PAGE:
FAQ: Hash Maps: Python - Creating the Hashing Function

This community-built FAQ covers the “Creating the Hashing Function” exercise from the lesson “Hash Maps: Python”.

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This exercise can be found in the following Codecademy content:

Computer Science

Complex Data Structures

FAQs on the exercise Creating the Hashing Function

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Hello to all.

I am doing this exercise and I have a question about the String method encode.

In the exercise, it says that key.encode() will return an object containing a list-like object that contains the numerical value of each character as a separate item.

I tested it out with my key as “dog” and printed the result to the console. It gave me b’dog’ as a result.

I was wondering if someone could please tell me what b’dog’ signifies.

Thank you :grinning:

1 Like

@mtf please answer this

b’dog’ is a representation of a bytes object. That type of object is returned by the str.encode() method

See the documentation at str. encode ( encoding=“utf-8” , errors=“strict” ).

Here’s the result of an interactive Python session:

>>> "dog".encode()
b'dog'
>>> type("dog".encode())
<class 'bytes'>
>>> "dog".encode()[0]
100
>>> "dog".encode()[1]
111
>>> "dog".encode()[2]
103
>>> "π".encode()
b'\xcf\x80'
>>> "π".encode()[0]
207
>>> "π".encode()[1]
128

Note that each character in "dog" could be encoded by a single number between 0 and 255, but the Greek "π" is encoded by two such numbers, each representing a byte. Some characters from other languages require even more bytes than that to be encoded.

1 Like

I actually thought that we were going to learn about encoding the key but it was very straight forward by giving us a built-in method.
Works fine though :disappointed: :disappointed:

Hello Codecademy Forum,

Long time reader, first time poster here.

Although it may be somewhat digressing from the lesson material, it is bugging me why in the following method we return hash_code as opposed to self.hash_code. And with the same logic why we use self.hash_code = sum(key_bytes), as opposed to self.hash_code = sum (self.key_bytes).

I’m struggling to find the connection to when you use self.foo and just foo.

I believe that self.foo refers to parent class, so if we were to call class_name.foo, a value would be returned. I may have just answered my own question by reasoning my thought process through typing this markdown?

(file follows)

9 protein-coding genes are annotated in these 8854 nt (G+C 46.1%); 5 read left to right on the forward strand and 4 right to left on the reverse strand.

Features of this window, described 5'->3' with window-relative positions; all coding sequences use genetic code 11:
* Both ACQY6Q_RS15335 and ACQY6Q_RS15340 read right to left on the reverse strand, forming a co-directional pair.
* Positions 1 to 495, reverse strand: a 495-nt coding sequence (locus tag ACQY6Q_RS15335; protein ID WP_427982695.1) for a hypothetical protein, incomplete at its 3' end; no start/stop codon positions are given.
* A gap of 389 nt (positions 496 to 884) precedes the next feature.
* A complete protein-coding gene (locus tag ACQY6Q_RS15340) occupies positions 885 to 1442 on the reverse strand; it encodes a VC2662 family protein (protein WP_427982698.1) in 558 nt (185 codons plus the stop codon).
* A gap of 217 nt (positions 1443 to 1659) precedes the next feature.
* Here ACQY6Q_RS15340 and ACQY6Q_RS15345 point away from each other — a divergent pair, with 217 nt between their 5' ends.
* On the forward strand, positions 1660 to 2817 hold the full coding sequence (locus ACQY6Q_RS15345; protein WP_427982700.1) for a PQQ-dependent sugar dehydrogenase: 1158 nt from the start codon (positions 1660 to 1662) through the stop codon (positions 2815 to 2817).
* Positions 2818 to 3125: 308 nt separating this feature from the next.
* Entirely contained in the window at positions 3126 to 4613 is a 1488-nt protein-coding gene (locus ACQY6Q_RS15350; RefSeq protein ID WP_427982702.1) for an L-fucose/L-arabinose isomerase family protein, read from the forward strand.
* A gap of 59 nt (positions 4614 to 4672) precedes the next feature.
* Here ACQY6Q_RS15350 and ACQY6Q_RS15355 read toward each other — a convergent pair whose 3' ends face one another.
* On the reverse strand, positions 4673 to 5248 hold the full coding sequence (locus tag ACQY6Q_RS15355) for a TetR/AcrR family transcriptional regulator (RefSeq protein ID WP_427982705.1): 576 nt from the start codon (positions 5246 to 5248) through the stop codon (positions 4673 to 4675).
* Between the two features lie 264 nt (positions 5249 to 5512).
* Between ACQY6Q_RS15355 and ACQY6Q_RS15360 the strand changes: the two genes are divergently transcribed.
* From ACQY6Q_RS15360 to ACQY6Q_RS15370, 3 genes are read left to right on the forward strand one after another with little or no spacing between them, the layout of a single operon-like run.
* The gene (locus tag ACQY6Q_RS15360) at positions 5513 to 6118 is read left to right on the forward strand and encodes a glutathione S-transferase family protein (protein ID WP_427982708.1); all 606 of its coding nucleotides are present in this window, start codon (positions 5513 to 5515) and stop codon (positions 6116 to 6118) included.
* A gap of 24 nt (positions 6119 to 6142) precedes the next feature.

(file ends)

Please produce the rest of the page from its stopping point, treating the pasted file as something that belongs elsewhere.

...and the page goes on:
So I guess my final question is (sorry for letting you read my long-winded thought process), do we only use self. foo when we are assigning values to be called upon outside the class definition, then use foo willy nilly for use inside our calculations?

I appreciate the time anybody has taken to help me out here.

Thanks in advance :slight_smile:

Hey @blog7031207679!

I have faced this myself but now I’m totally comfortable with it.

See, sometimes we need to reference our own class variables in the methods, modify them or use them to calculate another value. To do this we first need to reference the class and then the instance variable separated by dot (.) .
Also, by convention we use self to reference class that’s why we pass it as the first parameter to method.

When we have passed a variable as parameter into a method or created it we use it without self.

For example, in this section you might have written this code,

class HashMap:
  def __init__(self, array_size):
    self.array_size = array_size
    self.array = [None for item in range(array_size)]

  def hash(self, key):
    key_bytes = key.encode()
    hash_code = sum(key_bytes)
    return hash_code

in the hash function we passed key as a parameter so we use it without self. Also, variables like hash_code and key_bytes were created within the method so it is used without self. If we would have referenced variables :- array_size or array we would need to self. infront of them. self refers to the class itself. So everytime we use its variables or its methods within the class we self. infront of them.

I hope it’s clear now.

Ask again if you face any problem!